An another approach for the assembly of a glossmark image is diagramed in
As will be appreciated by those skilled in the art, one desirable way in which a graphics designer can generate glossmark image data 620 would be by use of a computer loaded with an appropriate software application. One suitable example of such a software application would be CorelDraw®, although there are others. In such a suitable software application, it is possible for the designer to designate a unique mask layer within the program for the depiction of glossmark image data.
In closing, by using a designed mask layer to direct the alternating between two halftone types, the two halftones carefully selected such that each has identical matching density characteristics while displaying distinctly different anisotropic structure orientations, will enable the super imposition of a designer glossmark data without the need or cost for special toners or paper. This manipulation of gloss differentials will, of course, be best utilized with toner/ink and substrate systems which themselves best display inherent gloss characteristics. Examples of such systems comprise electrostaticgraphic and quality ink-jet systems. While wax based systems typically have less inherent gloss they may well prove amendable to techniques which increase their inherent gloss. In just such a scenario, the teachings herein are anticipated to apply such wax based systems as well. It will be appreciated by those skilled in the art that these teachings will apply to both monochromatic, black and white, as well as color images and upon plain paper, glossy paper or transparencies. Those skilled in the art will also understand that this manipulation of inherent anisotropic gloss differential will be weak where either there is a solid black area (solid toner/ink) or a white and therefore toner-less/ink-less area. That is because these areas will not best exhibit the anisotropic structures of the selected halftones.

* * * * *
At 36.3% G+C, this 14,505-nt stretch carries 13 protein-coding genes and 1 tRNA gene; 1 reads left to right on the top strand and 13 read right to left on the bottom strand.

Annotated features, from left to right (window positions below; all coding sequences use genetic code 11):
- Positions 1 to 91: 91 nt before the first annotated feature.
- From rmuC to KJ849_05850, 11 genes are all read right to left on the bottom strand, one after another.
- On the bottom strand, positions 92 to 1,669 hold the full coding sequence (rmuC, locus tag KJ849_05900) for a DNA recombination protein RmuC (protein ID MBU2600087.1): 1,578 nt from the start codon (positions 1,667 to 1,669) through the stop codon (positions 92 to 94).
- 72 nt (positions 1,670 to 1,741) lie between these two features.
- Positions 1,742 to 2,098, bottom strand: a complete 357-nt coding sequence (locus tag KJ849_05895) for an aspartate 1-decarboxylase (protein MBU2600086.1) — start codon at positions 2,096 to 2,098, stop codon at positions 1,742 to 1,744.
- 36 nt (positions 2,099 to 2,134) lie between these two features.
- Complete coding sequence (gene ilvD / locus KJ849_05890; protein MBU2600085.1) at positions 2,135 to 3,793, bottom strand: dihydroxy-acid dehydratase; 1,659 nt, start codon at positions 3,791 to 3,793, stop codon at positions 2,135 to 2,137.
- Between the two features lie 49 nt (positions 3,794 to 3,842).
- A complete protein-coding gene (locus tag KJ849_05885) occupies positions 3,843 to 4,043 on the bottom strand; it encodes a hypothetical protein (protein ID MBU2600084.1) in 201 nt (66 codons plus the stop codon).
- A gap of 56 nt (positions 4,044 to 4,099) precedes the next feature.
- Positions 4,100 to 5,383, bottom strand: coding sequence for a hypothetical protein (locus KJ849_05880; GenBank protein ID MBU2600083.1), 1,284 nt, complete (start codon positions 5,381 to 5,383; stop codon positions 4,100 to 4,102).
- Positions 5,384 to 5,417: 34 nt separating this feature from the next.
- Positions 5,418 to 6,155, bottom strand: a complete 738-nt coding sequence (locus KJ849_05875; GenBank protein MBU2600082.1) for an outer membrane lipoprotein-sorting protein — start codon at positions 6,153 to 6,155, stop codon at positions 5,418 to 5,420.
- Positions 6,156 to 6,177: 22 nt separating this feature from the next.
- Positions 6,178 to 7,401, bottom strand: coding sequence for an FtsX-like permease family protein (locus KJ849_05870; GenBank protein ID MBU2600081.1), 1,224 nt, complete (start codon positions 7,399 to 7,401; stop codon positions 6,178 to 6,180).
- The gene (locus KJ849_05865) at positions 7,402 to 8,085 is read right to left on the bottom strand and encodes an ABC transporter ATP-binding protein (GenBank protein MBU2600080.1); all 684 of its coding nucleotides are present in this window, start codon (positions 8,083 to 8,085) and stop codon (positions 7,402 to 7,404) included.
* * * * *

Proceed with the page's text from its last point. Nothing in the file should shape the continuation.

While the embodiments disclosed herein are preferred, it will be appreciated from this teaching that various alternative modifications, variations or improvements therein may be made by those skilled in the art. For example, it will be understood by those skilled in the art that the teachings provided herein may be applicable to many types of halftone cell types and arrangements including selecting more than two different halftone structures, as well being applicable to many types of toner/ink and substrate types. All such variants are intended to be encompassed by the following claims.
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|U.S. Classification||358/3.06, 358/3.28, 358/3.19, 358/3.17, 358/3.2|
|International Classification||H04N1/52, H04N1/387, H04N1/405, B41M3/06|
|May 30, 2002||AS||Assignment|
Owner name: XEROX CORPORATION, CONNECTICUT
Free format text: ASSIGNMENT OF ASSIGNORS INTEREST;ASSIGNOR:WANG, SHEN-GE;REEL/FRAME:012960/0697
Effective date: 20020530
|Aug 20, 2002||AS||Assignment|
Owner name: XEROX CORPORATION, CONNECTICUT
Free format text: ASSIGNMENT OF ASSIGNORS INTEREST;ASSIGNORS:XU, BEILEI;LIU, CHU-HENG;REEL/FRAME:013204/0631
Effective date: 20020813
|Oct 31, 2003||AS||Assignment|
Owner name: JPMORGAN CHASE BANK, AS COLLATERAL AGENT,TEXAS
Free format text: SECURITY AGREEMENT;ASSIGNOR:XEROX CORPORATION;REEL/FRAME:015134/0476
Effective date: 20030625
|Dec 15, 2009||FPAY||Fee payment|
Year of fee payment: 4
|Jan 22, 2014||FPAY||Fee payment|
Year of fee payment: 8